Police of Gran Canaria have arrested an alleged ISIS terrorist
The 33-year-old illegal Moroccan immigrant was held after what authorities have described as a “significant increase in his level of radicalisation in a short space of time.”
He had been under surveillance since 2012 after being deemed a potential danger.
The suspect is understood to have been detained in the island capital Las Palmas although there was no immediate confirmation from the authorities of the exact location today/yesterday (TUE).
A spokesman for Spain’s Ministry of Interior said in a statement, in which they referred to ISIS by its acronym DAESH: “Police have arrested in Gran Canaria a Moroccan man who was intent on carrying out ‘violent jihad.’
“He constituted a potential threat to national security, having expressed his clear intention to carry out a sizeable terrorist act.”
The suspect, who has not been named, is said to have published material showing his support for ISIS on the Internet.
There was significant increase in the migrant's level of radicalisation in a short space of time
The statement added: “He shared violent videos glorifying martyrdom, openly approved the commission of terrorist acts and even posed next to his wife and young child in clothes with the organisation’s emblems whilst carrying knives.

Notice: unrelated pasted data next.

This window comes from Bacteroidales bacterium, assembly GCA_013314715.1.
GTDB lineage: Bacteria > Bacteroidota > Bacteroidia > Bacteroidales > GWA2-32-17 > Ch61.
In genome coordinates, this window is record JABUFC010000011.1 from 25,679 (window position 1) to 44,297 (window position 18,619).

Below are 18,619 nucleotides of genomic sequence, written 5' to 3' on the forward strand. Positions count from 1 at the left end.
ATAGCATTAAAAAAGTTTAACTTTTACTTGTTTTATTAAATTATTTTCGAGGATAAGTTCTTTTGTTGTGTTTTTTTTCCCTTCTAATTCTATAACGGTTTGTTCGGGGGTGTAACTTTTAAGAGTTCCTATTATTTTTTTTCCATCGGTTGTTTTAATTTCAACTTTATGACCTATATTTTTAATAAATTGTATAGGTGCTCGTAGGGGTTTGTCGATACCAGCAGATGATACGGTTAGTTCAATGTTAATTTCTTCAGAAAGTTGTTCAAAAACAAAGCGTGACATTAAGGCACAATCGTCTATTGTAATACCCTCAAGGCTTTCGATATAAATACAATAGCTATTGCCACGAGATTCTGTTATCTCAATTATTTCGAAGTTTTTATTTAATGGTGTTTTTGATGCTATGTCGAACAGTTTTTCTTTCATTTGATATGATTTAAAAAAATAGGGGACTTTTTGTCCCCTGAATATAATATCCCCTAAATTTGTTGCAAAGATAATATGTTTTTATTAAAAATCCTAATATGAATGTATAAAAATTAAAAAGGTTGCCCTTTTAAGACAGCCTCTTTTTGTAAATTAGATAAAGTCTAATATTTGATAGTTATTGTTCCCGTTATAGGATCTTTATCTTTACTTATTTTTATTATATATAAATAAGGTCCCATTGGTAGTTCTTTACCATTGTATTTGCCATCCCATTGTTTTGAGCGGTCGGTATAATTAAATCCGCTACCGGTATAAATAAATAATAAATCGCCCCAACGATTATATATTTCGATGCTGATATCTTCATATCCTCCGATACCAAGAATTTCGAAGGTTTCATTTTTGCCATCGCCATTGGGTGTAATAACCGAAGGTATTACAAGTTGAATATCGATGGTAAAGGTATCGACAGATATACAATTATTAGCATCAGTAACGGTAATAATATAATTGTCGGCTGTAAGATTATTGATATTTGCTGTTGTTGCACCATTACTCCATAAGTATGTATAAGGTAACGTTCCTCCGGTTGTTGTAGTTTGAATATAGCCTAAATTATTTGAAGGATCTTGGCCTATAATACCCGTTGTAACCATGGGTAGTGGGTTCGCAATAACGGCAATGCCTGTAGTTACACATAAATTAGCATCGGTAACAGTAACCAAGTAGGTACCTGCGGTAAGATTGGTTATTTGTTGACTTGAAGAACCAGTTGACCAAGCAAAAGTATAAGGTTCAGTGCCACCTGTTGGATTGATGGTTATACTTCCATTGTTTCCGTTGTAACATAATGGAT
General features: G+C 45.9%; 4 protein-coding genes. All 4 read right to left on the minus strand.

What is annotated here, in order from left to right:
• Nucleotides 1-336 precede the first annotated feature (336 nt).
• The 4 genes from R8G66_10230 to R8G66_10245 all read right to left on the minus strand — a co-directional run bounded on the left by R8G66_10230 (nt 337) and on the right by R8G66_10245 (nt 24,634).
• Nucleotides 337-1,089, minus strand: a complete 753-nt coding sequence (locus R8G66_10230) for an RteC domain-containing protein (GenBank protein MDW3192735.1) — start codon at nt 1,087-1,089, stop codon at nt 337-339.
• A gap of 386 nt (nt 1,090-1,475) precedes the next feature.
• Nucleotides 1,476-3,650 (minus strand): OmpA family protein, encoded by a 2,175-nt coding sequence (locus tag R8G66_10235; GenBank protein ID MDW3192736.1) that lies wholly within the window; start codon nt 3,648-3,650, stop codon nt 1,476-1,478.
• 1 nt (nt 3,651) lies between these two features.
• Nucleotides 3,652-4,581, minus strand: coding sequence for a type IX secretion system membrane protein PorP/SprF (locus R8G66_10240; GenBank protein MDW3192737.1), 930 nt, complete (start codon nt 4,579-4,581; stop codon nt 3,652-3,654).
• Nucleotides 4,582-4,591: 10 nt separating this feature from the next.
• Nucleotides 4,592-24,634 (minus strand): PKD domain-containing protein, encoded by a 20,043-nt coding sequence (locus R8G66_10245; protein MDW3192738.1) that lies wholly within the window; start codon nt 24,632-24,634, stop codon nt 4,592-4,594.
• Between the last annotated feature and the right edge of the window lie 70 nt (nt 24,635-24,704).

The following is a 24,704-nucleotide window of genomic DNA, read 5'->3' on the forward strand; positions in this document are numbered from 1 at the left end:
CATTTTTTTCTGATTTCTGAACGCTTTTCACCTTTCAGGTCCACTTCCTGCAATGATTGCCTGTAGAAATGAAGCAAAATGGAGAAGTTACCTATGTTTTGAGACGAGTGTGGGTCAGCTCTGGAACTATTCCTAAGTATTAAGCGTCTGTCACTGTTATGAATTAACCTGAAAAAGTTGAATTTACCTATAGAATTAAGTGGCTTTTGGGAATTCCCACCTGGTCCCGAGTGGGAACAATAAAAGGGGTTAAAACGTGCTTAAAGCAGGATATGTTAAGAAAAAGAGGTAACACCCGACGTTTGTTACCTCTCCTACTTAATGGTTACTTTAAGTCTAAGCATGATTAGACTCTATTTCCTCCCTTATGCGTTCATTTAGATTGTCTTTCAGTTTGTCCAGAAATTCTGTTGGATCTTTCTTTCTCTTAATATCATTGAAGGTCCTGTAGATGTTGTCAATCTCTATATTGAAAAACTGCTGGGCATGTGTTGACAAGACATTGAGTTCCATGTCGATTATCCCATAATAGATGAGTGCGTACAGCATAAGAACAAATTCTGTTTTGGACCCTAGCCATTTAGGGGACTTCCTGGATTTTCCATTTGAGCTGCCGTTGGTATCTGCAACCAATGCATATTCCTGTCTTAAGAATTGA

“All of this activity was carried out using different techniques to conceal his true identify on the Internet so he could try to avoid police detection and control.”
The suspect is understood to have been detained in the island capital Las Palmas
Today’s/yesterday’s (TUE) arrest brought the total number of detentions of suspected jihadists in Spain since the start of 2015, when it raised its anti-terror alert level to four on a scale of five, to 188.
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It came just hours a day after it emerged Islamic State fanatics had issued a “direct threat” to popular Spanish tourist resorts where millions of Britons will holiday this summer.
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An African migrant is helped by emergency personnel after crossing the border fence between Morocco and Spain's north African enclave of Ceuta
Government documents have pointed to the terror group publishing in Spanish in an attempt to increase its influence on radicals living in Spain.
The number of British tourists visiting Spain soared from a low of 12.5 million in 2010 to a record high of 17.8 million in 2016.
Many tourists have chosen Spain this year as a safer option to places like Turkey, Egypt and Tunisia.
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